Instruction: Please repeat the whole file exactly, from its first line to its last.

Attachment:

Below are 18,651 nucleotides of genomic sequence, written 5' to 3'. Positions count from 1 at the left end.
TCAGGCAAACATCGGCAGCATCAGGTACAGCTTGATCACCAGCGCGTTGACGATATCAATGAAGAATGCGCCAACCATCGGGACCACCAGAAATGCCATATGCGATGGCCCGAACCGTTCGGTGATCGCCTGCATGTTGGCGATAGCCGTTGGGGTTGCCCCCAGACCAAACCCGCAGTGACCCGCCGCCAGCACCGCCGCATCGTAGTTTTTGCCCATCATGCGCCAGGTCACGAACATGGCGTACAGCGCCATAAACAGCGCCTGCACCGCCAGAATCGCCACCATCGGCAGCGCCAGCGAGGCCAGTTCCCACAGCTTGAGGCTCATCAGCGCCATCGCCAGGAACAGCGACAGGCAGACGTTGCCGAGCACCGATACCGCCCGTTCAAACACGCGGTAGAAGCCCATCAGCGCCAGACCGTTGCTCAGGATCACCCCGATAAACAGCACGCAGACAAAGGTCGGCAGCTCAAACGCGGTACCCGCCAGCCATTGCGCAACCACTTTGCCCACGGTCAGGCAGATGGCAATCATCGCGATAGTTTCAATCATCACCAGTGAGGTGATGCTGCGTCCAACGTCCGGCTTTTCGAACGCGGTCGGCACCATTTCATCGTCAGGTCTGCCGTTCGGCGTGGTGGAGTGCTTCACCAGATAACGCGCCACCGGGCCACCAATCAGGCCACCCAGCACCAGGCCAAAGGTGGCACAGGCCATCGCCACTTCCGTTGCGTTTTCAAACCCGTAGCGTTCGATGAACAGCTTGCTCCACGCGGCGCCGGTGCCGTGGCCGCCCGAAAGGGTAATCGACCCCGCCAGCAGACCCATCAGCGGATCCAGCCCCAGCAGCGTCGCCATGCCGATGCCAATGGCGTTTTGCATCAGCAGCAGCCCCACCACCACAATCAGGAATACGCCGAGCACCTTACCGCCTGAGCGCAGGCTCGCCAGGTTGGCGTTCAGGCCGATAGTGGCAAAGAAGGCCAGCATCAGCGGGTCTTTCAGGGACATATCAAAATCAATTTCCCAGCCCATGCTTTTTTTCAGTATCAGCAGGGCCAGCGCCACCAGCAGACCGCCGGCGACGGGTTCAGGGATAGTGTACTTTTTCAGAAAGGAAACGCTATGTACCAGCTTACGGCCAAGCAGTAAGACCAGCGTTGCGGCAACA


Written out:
Below are 18,651 nucleotides of genomic sequence, written 5' to 3'. Positions count from 1 at the left end.
TCAGGCAAACATCGGCAGCATCAGGTACAGCTTGATCACCAGCGCGTTGACGATATCAATGAAGAATGCGCCAACCATCGGGACCACCAGAAATGCCATATGCGATGGCCCGAACCGTTCGGTGATCGCCTGCATGTTGGCGATAGCCGTTGGGGTTGCCCCCAGACCAAACCCGCAGTGACCCGCCGCCAGCACCGCCGCATCGTAGTTTTTGCCCATCATGCGCCAGGTCACGAACATGGCGTACAGCGCCATAAACAGCGCCTGCACCGCCAGAATCGCCACCATCGGCAGCGCCAGCGAGGCCAGTTCCCACAGCTTGAGGCTCATCAGCGCCATCGCCAGGAACAGCGACAGGCAGACGTTGCCGAGCACCGATACCGCCCGTTCAAACACGCGGTAGAAGCCCATCAGCGCCAGACCGTTGCTCAGGATCACCCCGATAAACAGCACGCAGACAAAGGTCGGCAGCTCAAACGCGGTACCCGCCAGCCATTGCGCAACCACTTTGCCCACGGTCAGGCAGATGGCAATCATCGCGATAGTTTCAATCATCACCAGTGAGGTGATGCTGCGTCCAACGTCCGGCTTTTCGAACGCGGTCGGCACCATTTCATCGTCAGGTCTGCCGTTCGGCGTGGTGGAGTGCTTCACCAGATAACGCGCCACCGGGCCACCAATCAGGCCACCCAGCACCAGGCCAAAGGTGGCACAGGCCATCGCCACTTCCGTTGCGTTTTCAAACCCGTAGCGTTCGATGAACAGCTTGCTCCACGCGGCGCCGGTGCCGTGGCCGCCCGAAAGGGTAATCGACCCCGCCAGCAGACCCATCAGCGGATCCAGCCCCAGCAGCGTCGCCATGCCGATGCCAATGGCGTTTTGCATCAGCAGCAGCCCCACCACCACAATCAGGAATACGCCGAGCACCTTACCGCCTGAGCGCAGGCTCGCCAGGTTGGCGTTCAGGCCGATAGTGGCAAAGAAGGCCAGCATCAGCGGGTCTTTCAGGGACATATCAAAATCAATTTCCCAGCCCATGCTTTTTTTCAGTATCAGCAGGGCCAGCGCCACCAGCAGACCGCCGGCGACGGGTTCAGGGATAGTGTACTTTTTCAGAAAGGAAACGCTATGTACCAGCTTACGGCCAAGCAGTAAGACCAGCGTTGCGGCAACA